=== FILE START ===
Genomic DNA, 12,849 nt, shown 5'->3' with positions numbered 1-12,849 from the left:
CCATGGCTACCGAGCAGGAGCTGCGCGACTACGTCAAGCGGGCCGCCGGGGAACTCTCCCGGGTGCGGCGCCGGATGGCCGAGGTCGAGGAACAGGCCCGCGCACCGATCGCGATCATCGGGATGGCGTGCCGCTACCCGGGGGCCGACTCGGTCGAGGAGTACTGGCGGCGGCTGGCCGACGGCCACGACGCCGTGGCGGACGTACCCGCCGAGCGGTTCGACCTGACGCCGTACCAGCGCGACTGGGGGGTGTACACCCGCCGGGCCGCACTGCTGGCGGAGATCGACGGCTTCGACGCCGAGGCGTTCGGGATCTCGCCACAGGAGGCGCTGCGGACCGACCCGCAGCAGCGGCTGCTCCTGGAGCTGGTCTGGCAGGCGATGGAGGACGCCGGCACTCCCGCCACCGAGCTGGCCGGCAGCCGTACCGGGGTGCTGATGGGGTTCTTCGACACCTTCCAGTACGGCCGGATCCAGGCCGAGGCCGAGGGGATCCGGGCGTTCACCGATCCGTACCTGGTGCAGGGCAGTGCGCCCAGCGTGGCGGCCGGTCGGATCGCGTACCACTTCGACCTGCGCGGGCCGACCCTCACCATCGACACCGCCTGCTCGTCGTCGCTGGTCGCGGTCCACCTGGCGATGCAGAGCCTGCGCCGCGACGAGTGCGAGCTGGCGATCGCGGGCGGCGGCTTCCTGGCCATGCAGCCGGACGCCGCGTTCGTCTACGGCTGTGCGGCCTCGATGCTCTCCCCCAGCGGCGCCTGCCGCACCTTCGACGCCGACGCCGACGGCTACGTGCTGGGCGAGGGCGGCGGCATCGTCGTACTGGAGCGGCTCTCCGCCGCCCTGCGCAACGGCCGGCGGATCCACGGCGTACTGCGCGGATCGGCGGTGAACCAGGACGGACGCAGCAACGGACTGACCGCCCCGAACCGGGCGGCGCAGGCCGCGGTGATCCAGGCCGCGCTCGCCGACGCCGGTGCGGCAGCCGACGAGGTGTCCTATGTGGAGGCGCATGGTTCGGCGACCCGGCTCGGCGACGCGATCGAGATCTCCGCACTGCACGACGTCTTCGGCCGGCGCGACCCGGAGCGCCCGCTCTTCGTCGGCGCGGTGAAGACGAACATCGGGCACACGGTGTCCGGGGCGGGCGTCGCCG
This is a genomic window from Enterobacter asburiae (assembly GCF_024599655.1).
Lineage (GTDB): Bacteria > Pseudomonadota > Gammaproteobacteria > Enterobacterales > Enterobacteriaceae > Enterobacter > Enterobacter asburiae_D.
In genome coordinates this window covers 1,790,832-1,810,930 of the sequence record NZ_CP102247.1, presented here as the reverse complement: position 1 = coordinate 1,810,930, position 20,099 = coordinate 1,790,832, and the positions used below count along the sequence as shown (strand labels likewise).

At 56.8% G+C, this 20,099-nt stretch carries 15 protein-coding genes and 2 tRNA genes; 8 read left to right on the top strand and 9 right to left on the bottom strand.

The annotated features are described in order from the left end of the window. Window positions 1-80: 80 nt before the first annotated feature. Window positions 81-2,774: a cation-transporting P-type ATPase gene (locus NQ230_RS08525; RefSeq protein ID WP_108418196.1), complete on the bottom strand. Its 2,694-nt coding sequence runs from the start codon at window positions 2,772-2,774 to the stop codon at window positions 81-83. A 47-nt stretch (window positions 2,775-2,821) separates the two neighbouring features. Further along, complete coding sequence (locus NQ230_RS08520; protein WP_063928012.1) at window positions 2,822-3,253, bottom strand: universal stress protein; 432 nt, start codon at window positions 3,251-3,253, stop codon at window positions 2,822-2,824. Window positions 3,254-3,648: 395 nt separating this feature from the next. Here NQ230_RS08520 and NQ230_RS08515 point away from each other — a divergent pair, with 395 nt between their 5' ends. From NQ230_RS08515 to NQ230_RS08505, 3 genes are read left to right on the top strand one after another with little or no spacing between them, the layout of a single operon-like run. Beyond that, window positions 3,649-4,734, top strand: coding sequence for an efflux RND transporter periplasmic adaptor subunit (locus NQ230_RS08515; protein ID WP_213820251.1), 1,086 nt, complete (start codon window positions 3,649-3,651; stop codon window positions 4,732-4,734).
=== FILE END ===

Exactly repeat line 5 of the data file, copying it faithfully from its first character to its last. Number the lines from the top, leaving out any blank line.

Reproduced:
In genome coordinates this window covers 1,790,832-1,810,930 of the sequence record NZ_CP102247.1, presented here as the reverse complement: position 1 = coordinate 1,810,930, position 20,099 = coordinate 1,790,832, and the positions used below count along the sequence as shown (strand labels likewise).